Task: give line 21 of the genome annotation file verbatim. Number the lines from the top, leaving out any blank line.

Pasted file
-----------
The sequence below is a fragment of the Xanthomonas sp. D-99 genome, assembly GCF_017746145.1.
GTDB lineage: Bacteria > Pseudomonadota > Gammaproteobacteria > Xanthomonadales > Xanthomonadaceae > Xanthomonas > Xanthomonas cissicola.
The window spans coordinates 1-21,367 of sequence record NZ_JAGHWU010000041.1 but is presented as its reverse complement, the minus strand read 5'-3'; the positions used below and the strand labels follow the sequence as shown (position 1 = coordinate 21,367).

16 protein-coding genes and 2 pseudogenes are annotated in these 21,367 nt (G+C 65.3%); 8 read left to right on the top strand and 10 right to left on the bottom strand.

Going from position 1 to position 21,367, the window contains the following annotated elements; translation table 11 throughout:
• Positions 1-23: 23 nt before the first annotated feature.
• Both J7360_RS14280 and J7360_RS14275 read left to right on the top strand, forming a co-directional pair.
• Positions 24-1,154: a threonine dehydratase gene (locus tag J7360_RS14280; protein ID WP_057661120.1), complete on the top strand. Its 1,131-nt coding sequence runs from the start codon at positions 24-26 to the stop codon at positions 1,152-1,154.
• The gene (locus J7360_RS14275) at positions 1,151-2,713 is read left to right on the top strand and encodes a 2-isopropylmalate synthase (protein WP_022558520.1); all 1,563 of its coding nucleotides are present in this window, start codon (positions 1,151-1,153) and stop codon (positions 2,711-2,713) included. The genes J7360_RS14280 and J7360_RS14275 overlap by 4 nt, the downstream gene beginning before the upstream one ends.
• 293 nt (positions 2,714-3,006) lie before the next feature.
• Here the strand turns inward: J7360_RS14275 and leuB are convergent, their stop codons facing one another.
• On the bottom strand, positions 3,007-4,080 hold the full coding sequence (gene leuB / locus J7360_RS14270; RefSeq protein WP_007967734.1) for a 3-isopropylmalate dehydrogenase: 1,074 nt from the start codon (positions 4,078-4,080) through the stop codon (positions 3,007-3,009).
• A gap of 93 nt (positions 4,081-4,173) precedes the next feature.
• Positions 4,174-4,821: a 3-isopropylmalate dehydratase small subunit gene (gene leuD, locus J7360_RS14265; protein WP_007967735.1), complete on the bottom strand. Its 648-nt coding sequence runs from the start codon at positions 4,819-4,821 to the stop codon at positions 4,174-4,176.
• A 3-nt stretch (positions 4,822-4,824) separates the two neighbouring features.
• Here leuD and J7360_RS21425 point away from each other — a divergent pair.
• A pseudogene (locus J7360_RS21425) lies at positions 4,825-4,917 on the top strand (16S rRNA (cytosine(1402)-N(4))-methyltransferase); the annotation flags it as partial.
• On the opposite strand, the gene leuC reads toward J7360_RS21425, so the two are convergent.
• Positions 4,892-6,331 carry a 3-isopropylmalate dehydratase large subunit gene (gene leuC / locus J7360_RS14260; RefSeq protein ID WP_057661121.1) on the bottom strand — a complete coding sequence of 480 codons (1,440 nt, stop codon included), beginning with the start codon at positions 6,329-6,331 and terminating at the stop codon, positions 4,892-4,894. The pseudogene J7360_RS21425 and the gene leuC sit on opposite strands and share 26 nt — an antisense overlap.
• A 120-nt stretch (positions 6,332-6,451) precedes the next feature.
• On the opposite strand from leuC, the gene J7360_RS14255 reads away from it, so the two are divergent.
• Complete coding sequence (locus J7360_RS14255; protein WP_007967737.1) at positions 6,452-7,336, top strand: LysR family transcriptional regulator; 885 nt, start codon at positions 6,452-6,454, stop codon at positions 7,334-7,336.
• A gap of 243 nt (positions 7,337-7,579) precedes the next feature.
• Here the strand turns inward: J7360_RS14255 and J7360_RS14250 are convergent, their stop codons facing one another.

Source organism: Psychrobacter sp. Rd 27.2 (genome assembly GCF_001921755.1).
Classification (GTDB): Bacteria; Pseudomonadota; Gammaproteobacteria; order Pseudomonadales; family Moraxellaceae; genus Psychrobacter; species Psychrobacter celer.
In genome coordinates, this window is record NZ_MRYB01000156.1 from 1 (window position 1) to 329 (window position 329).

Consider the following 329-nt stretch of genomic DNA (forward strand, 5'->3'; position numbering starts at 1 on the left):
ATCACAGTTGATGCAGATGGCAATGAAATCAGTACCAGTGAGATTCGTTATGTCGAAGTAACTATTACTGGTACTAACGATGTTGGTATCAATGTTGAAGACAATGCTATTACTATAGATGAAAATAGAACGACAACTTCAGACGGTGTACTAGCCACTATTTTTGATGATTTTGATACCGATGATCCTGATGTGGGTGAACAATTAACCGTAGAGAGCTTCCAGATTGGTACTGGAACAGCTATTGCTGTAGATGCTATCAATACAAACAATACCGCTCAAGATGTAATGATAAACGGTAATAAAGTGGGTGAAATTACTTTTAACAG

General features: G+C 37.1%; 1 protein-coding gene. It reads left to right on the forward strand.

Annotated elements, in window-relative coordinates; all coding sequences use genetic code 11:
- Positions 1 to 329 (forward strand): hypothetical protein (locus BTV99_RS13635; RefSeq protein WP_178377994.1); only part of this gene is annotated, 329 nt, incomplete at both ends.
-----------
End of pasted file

• On the opposite strand from leuC, the gene J7360_RS14255 reads away from it, so the two are divergent.